Should a Chinese tech firm decide to delve into generative artificial intelligence, prevalent perceptions suggest it would encounter substantial obstacles due to stringent government control. China was among the pioneer countries to enact legislation regulating this technology. However, a closer examination of the interim measures on AI reveals that China’s government is actively working to strengthen the industry, rather than impede it.
This alignment is hardly surprising, given China’s standing as a global AI leader, trailing closely behind the United States. China possesses ambitious plans for the sector and the capacity to ensure that its legal and regulatory framework promotes and facilitates homegrown innovation.
The interim measures concerning generative AI underscore this strategic intent. While an initial draft of the legislation by the Cyberspace Administration of China (CAC) contained somewhat restrictive clauses, such as mandating AI service providers to guarantee the accuracy of training data and model outputs, and setting a tight three-month window for adjusting foundational models producing prohibited content, the final legislation significantly diluted these rules. The interim measures also narrowed their scope of application, primarily targeting public-facing enterprises and imposing content-based security assessments on those with a notable influence on public opinion.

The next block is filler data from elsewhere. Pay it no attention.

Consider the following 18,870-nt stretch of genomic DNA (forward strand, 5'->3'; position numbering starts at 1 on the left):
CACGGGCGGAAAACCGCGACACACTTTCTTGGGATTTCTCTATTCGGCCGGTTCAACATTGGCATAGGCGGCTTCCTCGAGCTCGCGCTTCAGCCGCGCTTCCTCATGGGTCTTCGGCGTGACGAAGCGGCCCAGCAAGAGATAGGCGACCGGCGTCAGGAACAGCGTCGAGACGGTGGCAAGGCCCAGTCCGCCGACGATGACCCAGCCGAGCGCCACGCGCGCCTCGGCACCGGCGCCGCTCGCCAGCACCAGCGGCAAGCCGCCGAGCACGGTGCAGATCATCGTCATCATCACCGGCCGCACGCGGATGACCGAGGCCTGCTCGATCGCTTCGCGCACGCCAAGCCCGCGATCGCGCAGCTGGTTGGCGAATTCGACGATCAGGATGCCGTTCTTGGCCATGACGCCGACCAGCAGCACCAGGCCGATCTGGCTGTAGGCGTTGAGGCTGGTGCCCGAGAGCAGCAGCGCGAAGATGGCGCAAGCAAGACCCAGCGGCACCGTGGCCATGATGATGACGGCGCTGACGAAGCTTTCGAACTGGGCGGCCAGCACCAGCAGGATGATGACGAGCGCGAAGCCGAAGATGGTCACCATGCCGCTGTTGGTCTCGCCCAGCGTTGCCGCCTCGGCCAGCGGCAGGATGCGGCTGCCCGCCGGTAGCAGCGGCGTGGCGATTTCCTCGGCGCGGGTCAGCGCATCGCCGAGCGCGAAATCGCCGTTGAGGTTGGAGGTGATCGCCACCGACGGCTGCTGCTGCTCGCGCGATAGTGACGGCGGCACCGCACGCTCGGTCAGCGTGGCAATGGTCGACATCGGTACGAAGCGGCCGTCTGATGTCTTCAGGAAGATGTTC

While gaining approval from regulatory bodies involves additional costs and some uncertainty, there’s no indication that Chinese tech giants, with their substantial resources and compliance capabilities, will be deterred. Moreover, the CAC is not likely to create unnecessary obstacles. In fact, just a fortnight after the interim measures took effect, the agency granted approval to eight companies, including Baidu and SenseTime, to launch their chatbots.
Overall, the interim measures embody a cautious and permissive regulatory approach, alleviating industry apprehensions regarding potential policy risks. The legislation even includes provisions explicitly encouraging collaboration among major stakeholders in the AI supply chain, recognizing that technological innovation hinges on collaboration between government, industry, and academia…